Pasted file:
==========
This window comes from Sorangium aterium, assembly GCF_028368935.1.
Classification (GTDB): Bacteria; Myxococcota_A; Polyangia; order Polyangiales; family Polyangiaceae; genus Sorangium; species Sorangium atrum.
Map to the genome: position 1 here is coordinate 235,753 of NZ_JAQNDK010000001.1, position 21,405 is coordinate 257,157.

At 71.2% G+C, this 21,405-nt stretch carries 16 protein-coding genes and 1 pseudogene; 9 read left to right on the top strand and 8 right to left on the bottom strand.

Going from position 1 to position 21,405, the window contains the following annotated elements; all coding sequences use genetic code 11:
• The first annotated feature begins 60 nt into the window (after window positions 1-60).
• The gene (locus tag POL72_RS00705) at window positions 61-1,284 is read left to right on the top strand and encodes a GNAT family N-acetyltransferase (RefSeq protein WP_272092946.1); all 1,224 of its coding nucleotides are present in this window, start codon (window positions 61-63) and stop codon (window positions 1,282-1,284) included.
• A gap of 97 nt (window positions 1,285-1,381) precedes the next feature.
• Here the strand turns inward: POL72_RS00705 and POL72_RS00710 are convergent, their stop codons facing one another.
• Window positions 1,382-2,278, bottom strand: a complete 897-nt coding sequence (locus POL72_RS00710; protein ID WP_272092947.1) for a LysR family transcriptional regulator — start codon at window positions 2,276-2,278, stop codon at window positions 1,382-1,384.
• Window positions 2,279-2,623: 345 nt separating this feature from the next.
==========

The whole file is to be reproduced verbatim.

This window comes from Sorangium aterium, assembly GCF_028368935.1.
Classification (GTDB): Bacteria; Myxococcota_A; Polyangia; order Polyangiales; family Polyangiaceae; genus Sorangium; species Sorangium atrum.
Map to the genome: position 1 here is coordinate 235,753 of NZ_JAQNDK010000001.1, position 21,405 is coordinate 257,157.

At 71.2% G+C, this 21,405-nt stretch carries 16 protein-coding genes and 1 pseudogene; 9 read left to right on the top strand and 8 right to left on the bottom strand.

Going from position 1 to position 21,405, the window contains the following annotated elements; all coding sequences use genetic code 11:
• The first annotated feature begins 60 nt into the window (after window positions 1-60).
• The gene (locus tag POL72_RS00705) at window positions 61-1,284 is read left to right on the top strand and encodes a GNAT family N-acetyltransferase (RefSeq protein WP_272092946.1); all 1,224 of its coding nucleotides are present in this window, start codon (window positions 61-63) and stop codon (window positions 1,282-1,284) included.
• A gap of 97 nt (window positions 1,285-1,381) precedes the next feature.
• Here the strand turns inward: POL72_RS00705 and POL72_RS00710 are convergent, their stop codons facing one another.
• Window positions 1,382-2,278, bottom strand: a complete 897-nt coding sequence (locus POL72_RS00710; protein ID WP_272092947.1) for a LysR family transcriptional regulator — start codon at window positions 2,276-2,278, stop codon at window positions 1,382-1,384.
• Window positions 2,279-2,623: 345 nt separating this feature from the next.